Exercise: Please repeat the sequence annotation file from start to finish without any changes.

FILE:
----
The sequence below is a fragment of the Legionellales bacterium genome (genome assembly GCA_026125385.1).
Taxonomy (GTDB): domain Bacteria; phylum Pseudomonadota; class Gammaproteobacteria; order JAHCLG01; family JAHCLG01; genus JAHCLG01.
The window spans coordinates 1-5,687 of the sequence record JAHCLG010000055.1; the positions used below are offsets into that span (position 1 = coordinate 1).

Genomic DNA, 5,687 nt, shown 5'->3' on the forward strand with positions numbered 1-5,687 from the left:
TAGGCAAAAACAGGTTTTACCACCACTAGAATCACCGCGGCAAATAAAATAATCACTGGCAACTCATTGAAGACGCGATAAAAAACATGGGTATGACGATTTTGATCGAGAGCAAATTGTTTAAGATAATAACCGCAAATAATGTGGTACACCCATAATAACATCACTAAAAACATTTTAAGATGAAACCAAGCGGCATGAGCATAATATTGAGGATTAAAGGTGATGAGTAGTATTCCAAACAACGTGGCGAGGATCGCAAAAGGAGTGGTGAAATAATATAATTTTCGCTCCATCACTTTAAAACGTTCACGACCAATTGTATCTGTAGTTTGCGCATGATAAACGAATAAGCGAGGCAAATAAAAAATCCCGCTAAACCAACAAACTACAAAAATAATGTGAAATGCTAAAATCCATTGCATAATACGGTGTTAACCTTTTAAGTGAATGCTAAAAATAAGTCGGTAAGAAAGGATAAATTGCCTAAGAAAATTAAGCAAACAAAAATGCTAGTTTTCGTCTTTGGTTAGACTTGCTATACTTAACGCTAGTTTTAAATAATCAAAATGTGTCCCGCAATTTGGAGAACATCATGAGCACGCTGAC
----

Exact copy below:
The sequence below is a fragment of the Legionellales bacterium genome (genome assembly GCA_026125385.1).
Taxonomy (GTDB): domain Bacteria; phylum Pseudomonadota; class Gammaproteobacteria; order JAHCLG01; family JAHCLG01; genus JAHCLG01.
The window spans coordinates 1-5,687 of the sequence record JAHCLG010000055.1; the positions used below are offsets into that span (position 1 = coordinate 1).

Genomic DNA, 5,687 nt, shown 5'->3' on the forward strand with positions numbered 1-5,687 from the left:
TAGGCAAAAACAGGTTTTACCACCACTAGAATCACCGCGGCAAATAAAATAATCACTGGCAACTCATTGAAGACGCGATAAAAAACATGGGTATGACGATTTTGATCGAGAGCAAATTGTTTAAGATAATAACCGCAAATAATGTGGTACACCCATAATAACATCACTAAAAACATTTTAAGATGAAACCAAGCGGCATGAGCATAATATTGAGGATTAAAGGTGATGAGTAGTATTCCAAACAACGTGGCGAGGATCGCAAAAGGAGTGGTGAAATAATATAATTTTCGCTCCATCACTTTAAAACGTTCACGACCAATTGTATCTGTAGTTTGCGCATGATAAACGAATAAGCGAGGCAAATAAAAAATCCCGCTAAACCAACAAACTACAAAAATAATGTGAAATGCTAAAATCCATTGCATAATACGGTGTTAACCTTTTAAGTGAATGCTAAAAATAAGTCGGTAAGAAAGGATAAATTGCCTAAGAAAATTAAGCAAACAAAAATGCTAGTTTTCGTCTTTGGTTAGACTTGCTATACTTAACGCTAGTTTTAAATAATCAAAATGTGTCCCGCAATTTGGAGAACATCATGAGCACGCTGAC